Physical Complications in Pregnancy Study
The California Maternal Quality Care Collaborative and Stanford University is conducting a study on women's experiences with severe physical complications in pregnancy. Recruitment is limited to those women who live in the United States.
The injuries may have been diagnosed at the time of delivery or may not have been noticed until weeks, months or years after the delivery. They are conducting private interviews with women who gave birth vaginally and with women who had cesarean (c-‐section) deliveries. Through listening to and studying women's experiences and childbearing stories can improve maternal health care and women’s postpartum health. The study is seeking women who meet all the following criteria:
- are 18 years or older
- have given birth in a US hospital (by vaginal or cesarean method) to a live baby born at least 9 months prior to the interview
- experienced injury or other physical damage as a result of the labor and/or delivery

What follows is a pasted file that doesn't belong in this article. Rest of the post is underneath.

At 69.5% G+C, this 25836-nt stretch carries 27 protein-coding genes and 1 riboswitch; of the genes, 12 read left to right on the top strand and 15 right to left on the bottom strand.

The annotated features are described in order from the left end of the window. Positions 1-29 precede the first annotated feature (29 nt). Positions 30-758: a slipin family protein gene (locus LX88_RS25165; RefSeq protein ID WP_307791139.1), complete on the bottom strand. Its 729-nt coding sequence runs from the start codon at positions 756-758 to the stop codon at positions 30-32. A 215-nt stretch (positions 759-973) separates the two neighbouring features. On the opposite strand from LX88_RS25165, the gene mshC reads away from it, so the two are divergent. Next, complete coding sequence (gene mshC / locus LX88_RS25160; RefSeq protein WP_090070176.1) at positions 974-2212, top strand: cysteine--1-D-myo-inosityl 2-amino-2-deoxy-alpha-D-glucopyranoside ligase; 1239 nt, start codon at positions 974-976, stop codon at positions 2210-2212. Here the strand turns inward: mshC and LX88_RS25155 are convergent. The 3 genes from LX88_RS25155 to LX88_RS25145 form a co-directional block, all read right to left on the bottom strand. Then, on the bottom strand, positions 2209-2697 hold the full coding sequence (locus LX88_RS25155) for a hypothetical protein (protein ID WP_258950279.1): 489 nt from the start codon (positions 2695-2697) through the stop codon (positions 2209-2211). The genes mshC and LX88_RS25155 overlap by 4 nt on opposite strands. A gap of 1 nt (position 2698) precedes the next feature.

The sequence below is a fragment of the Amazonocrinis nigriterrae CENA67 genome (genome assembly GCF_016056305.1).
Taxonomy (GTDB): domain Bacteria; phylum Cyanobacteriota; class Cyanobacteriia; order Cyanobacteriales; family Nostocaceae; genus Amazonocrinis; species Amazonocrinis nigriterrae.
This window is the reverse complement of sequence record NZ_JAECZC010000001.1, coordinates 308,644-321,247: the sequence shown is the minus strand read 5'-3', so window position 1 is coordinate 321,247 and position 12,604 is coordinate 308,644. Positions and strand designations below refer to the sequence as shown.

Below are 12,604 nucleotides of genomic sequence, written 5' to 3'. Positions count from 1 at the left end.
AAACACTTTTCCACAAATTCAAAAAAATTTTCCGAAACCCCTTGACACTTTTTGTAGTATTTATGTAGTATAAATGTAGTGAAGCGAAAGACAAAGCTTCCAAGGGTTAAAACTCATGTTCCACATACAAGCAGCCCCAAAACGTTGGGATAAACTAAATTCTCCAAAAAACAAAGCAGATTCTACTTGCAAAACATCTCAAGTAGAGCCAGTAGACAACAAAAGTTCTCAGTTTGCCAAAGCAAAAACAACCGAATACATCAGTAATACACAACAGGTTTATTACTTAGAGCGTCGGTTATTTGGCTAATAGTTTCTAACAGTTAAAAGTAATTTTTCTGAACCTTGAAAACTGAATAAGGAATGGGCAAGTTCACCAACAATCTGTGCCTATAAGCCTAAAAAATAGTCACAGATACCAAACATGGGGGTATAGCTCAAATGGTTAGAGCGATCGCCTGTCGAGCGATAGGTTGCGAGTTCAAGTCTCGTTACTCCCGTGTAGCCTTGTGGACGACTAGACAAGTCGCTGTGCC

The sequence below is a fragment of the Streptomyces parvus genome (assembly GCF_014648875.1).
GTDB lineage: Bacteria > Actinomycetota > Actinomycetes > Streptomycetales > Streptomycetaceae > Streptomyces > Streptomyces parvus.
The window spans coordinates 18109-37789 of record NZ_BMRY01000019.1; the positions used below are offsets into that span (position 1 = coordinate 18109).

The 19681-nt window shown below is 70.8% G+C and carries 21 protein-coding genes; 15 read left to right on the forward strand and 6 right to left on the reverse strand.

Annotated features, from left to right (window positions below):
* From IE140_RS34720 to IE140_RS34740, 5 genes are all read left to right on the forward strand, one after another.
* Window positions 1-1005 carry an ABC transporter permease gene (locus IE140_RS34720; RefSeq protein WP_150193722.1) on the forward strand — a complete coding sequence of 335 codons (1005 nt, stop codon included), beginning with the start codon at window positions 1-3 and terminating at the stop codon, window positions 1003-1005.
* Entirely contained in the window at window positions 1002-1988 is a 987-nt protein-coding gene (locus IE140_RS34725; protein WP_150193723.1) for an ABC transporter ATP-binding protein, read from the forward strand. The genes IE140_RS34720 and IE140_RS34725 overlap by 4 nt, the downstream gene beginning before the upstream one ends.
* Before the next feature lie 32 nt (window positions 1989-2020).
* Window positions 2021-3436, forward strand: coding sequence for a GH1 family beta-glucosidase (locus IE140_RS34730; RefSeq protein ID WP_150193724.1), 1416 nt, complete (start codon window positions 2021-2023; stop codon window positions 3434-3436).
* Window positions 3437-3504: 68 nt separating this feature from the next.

The interviews will be private, and may take place in person or by phone with a trained member of our research team. Participants' confidentiality will be protected throughout the study.
For more information, please contact email@example.com
Update 13th June 2014
The study is ongoing and some of the findings from the narratives so far have been;
Women whose symptoms were taken seriously were quickly referred to a specialist and for cardiac evaluation. Women’s accounts reflect a double burden of illness and not being listened to when symptoms were ignored or dismissed as “normal” for pregnancy.
- 28% of the narratives describe first being diagnosed with something other than PPCM: pneumonia; flu; gall bladder; asthma; or “new mom” anxiety.
- 57% describe symptom dismissal by physician (MD/OB) & nurses.
- 54% describe having symptoms being taken seriously by a clinician, sometimes this is after symptoms were dismissed by another clinician.
- 20% describe multiple visits to seek care and 18% sought second opinion